Can I ski?

By Bill Roesing | Apr 07, 2010
Courtesy of: Han Ji Chang Bill Roesing

So I think I can learn to ski. Or perhaps it is better stated that I should learn to ski. After all, I just moved to Maine. That is why I find myself in the equipment room of the Snow Bowl. I have come to learn to ski.

The room is small, noisy and comfortably chilly -- the comfort is from the layers of clothing that everyone wears.

The room serves as a kind of nerve center for the operation of equipping the incoming crowd with the necessary accoutrement for being airmailed to the top of the hill so that each skier can put on a helmet and slide back down. Scores of people of all ages are doing it. How hard can it be?

The room is divided by function and equipment type. There are shelves of boots and helmets, racks of skis of seemingly all sizes and shapes, and corners filled with poles. The four people in the room who are not dressed for leaving it, run it. They are quiet, proficient and pleasant -- which is a good thing because two classes of fourth-graders and accompanying parents and teachers are pouring out of two buses.

Among the desultory chatter beneath the constant questions and answers of the managers, I hear one adult tell another that fourth grade is the age when children can follow directions and also learn to execute them. I wonder if there is a statute of age limitations on that rule.

Many of the children seem to know exactly what to do, and how to do it. But I, a 63-year-old man about to take his second lesson, know the first, but not the second. The task seems simple: put your boots on. I did it the last time with some help. Everyone around me is doing it with a few exceptions. Indeed, I am able to do it with only a little help this time. But it takes half an hour.

The process reminds me of how awkward the introduction of this skill set seems to be. In order to prepare to ski, one is virtually denied the ability to walk. The boots are huge, heavy and rigid. But so be it. They keep you from breaking an ankle, don't they?

As I step back outside, the scene changes completely. It is sunny, calm, almost warm. I feel like a 2-year-old. Everyone seems to move around effortlessly. I think I might fall down at any moment -- not from skiing, just from walking with these contraptions on my feet.

I make it to the area where the beginners meet their teachers. Giana, my teacher, sees me and waves. She is finishing a lesson with a young girl. The student gets constant encouragement from both her teacher and nearby family. Giana gave me the same encouragement last week. "Now you're skiing. This is great," she repeatedly said, smiling.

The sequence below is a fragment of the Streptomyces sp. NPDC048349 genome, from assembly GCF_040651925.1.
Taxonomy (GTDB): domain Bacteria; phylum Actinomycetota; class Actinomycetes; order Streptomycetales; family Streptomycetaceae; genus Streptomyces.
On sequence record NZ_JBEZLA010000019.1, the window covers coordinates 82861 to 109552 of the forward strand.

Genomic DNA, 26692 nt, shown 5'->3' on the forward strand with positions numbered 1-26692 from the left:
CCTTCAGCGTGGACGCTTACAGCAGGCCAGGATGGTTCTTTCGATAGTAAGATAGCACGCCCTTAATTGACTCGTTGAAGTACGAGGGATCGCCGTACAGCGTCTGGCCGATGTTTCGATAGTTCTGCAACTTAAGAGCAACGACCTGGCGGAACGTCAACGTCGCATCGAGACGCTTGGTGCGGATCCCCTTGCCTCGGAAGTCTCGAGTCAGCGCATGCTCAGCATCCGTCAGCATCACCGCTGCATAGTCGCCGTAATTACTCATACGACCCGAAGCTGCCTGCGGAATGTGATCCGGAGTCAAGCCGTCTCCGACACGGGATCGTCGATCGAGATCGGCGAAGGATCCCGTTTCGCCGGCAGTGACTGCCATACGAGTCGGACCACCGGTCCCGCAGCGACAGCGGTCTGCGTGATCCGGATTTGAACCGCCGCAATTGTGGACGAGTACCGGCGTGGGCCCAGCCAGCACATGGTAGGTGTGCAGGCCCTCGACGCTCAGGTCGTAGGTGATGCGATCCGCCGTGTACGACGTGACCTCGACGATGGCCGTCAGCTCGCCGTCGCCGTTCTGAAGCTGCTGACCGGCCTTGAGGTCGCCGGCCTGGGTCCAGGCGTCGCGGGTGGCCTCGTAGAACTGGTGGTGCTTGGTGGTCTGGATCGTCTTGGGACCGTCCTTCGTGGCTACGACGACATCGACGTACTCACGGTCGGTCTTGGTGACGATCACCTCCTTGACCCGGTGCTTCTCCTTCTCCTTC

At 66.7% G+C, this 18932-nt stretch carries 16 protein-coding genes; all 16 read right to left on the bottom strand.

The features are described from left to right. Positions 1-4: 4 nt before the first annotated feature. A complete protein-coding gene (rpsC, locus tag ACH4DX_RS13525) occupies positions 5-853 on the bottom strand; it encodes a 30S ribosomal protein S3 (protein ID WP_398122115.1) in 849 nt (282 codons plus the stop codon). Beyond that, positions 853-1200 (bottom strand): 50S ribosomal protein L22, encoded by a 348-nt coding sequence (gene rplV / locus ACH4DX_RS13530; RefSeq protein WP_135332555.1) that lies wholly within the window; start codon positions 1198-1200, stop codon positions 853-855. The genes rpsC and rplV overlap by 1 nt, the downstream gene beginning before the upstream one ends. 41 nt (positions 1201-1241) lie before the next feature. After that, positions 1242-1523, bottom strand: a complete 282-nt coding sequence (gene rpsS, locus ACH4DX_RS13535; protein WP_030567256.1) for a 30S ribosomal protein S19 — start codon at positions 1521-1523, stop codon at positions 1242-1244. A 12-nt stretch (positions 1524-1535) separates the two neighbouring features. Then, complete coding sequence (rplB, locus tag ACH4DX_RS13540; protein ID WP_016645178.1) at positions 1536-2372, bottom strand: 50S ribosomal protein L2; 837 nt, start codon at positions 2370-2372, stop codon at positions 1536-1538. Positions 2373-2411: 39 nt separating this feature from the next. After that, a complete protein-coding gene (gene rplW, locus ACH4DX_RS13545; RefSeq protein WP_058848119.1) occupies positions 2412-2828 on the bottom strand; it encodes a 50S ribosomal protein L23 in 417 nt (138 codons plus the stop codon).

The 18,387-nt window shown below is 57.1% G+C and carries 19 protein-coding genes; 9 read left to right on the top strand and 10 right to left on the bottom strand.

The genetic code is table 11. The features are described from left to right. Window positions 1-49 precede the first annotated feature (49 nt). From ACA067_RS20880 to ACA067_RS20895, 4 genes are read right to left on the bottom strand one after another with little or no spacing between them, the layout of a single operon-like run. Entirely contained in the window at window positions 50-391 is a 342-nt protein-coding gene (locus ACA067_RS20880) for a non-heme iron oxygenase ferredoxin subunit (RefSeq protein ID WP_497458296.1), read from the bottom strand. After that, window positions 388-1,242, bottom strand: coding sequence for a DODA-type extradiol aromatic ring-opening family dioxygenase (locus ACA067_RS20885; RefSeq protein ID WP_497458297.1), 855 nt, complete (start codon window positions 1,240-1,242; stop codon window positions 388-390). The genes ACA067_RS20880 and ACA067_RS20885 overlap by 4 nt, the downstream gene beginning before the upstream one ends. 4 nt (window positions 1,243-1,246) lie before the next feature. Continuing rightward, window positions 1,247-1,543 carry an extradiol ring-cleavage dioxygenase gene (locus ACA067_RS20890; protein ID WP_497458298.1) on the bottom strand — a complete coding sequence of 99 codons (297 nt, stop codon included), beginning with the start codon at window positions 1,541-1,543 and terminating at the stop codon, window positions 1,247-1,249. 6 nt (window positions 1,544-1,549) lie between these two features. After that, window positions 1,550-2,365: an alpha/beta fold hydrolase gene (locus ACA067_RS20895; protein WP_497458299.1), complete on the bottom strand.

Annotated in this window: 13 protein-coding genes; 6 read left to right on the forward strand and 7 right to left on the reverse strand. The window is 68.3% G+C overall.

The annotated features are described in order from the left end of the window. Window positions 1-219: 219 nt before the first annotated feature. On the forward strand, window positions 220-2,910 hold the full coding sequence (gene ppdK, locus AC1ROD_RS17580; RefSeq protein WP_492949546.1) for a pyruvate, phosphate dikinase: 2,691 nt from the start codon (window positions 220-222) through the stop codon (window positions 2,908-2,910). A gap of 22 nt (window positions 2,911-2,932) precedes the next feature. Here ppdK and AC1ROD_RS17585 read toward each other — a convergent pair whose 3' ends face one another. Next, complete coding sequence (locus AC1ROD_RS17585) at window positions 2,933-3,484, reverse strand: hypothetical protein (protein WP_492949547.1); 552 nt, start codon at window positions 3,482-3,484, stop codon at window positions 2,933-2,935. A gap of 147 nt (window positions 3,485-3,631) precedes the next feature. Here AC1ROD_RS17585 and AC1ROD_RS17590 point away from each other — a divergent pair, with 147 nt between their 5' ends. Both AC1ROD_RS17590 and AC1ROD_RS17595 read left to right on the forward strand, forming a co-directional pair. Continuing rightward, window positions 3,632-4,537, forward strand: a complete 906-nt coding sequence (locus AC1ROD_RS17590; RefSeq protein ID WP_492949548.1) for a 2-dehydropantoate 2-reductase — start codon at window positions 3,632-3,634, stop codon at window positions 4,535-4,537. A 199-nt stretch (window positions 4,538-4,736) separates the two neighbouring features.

And it is easy this day to pretend this is true. All the elements are in place. Look up and there is a genuine ski slope. To the right is what they call a rope tow, to pull beginners to a point about 150 yards up a gentle slope called the Mitey Mite. To the left is the chairlift taking an endless line of folks to the top of the hill.

A less than subtle dress code distinguishes the lines. The chairlift is chosen by people who look as if they are being airlifted to the top of Whistler Mountain at the Vancouver Olympics. The young Mitey Mite crowd is dressed for a snowball fight, as am I.

A few minutes later, Giana comes over and asks whether I am ready. Such a complex question. But I say, "Sure." She explains that we can start going down the very slight slope below the Mitey Mite. "You will turn left and right," she says. "You do not need to stop until the bottom, but the turning will be how you brake. Never ever use the poles to brake."

Giana, a slender 25-year-old with an almost constant smile, uses a ready chuckle to reply to every expression of apprehension.

As the lesson proceeds I am indeed going farther and faster, but barely faster. She assures me that I am progressing very well. She argues that as I gain speed, exhilaration will replace apprehension. Fun will overwhelm fear.

Well, she loses that argument. I am inherently cautious in physical activity of any sort. I suspect that tendency was ingrained by the time I was walking into my high school graduation, first in line, among 1,200 students, ordered by height.

Can I ski? I doubt it. Should I ski? I should if I can. But I probably can't. My family is ecstatic.

Bill Roesing lives in Camden.


 


 

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